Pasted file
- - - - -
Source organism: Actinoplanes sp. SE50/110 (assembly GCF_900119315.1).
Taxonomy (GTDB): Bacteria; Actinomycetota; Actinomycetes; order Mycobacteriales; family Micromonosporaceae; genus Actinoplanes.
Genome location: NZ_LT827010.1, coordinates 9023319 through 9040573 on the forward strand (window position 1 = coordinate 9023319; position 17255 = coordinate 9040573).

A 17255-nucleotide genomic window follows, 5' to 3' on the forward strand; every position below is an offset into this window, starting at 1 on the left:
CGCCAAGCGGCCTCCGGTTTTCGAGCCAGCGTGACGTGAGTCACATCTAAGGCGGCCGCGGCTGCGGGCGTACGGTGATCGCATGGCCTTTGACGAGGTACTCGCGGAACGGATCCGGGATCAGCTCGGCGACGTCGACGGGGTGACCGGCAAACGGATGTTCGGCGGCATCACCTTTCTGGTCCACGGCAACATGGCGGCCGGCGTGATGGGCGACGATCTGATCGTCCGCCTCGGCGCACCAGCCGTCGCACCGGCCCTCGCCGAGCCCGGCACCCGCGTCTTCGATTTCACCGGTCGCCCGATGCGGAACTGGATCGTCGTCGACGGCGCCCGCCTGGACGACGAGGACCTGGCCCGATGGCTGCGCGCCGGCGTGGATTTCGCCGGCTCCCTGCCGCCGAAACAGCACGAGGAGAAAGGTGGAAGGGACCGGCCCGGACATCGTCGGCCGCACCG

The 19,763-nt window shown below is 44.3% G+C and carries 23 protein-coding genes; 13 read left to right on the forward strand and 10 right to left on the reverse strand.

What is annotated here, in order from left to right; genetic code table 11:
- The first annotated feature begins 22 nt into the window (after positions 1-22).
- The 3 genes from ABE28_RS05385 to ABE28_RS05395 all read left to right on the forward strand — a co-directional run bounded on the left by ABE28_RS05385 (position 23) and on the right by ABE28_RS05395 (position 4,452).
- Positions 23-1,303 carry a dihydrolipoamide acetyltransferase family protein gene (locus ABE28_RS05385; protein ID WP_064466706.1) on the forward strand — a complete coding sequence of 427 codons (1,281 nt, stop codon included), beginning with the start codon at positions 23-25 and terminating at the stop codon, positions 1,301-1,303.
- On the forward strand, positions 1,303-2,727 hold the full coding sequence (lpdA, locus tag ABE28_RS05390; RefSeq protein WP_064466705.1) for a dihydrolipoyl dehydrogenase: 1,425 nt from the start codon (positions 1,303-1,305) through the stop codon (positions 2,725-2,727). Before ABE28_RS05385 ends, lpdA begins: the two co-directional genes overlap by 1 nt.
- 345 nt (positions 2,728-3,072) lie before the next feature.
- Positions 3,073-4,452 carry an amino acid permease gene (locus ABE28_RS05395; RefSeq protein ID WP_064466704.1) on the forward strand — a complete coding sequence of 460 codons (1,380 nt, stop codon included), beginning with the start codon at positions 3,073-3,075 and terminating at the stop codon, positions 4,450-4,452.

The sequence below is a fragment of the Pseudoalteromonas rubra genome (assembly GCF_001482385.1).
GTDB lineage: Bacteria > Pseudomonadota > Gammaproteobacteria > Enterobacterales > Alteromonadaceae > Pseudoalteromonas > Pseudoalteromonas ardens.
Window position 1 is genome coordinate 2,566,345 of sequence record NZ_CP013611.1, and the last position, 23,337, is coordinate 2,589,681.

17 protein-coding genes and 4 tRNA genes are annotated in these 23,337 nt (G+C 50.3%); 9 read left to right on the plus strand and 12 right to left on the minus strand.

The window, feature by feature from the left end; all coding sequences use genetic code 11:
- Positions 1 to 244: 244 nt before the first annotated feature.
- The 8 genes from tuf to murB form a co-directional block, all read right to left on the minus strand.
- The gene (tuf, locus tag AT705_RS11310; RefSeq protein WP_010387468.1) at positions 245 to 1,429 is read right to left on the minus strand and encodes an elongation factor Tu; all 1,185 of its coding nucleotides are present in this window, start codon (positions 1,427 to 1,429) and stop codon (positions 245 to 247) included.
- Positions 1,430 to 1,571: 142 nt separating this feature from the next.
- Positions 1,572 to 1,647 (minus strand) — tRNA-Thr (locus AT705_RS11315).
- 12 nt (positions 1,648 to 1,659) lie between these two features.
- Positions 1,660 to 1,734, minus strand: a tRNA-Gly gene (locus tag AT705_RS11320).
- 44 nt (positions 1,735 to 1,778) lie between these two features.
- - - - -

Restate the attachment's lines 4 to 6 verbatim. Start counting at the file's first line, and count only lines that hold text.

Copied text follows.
A 17255-nucleotide genomic window follows, 5' to 3' on the forward strand; every position below is an offset into this window, starting at 1 on the left:
CGCCAAGCGGCCTCCGGTTTTCGAGCCAGCGTGACGTGAGTCACATCTAAGGCGGCCGCGGCTGCGGGCGTACGGTGATCGCATGGCCTTTGACGAGGTACTCGCGGAACGGATCCGGGATCAGCTCGGCGACGTCGACGGGGTGACCGGCAAACGGATGTTCGGCGGCATCACCTTTCTGGTCCACGGCAACATGGCGGCCGGCGTGATGGGCGACGATCTGATCGTCCGCCTCGGCGCACCAGCCGTCGCACCGGCCCTCGCCGAGCCCGGCACCCGCGTCTTCGATTTCACCGGTCGCCCGATGCGGAACTGGATCGTCGTCGACGGCGCCCGCCTGGACGACGAGGACCTGGCCCGATGGCTGCGCGCCGGCGTGGATTTCGCCGGCTCCCTGCCGCCGAAACAGCACGAGGAGAAAGGTGGAAGGGACCGGCCCGGACATCGTCGGCCGCACCG

The 19,763-nt window shown below is 44.3% G+C and carries 23 protein-coding genes; 13 read left to right on the forward strand and 10 right to left on the reverse strand.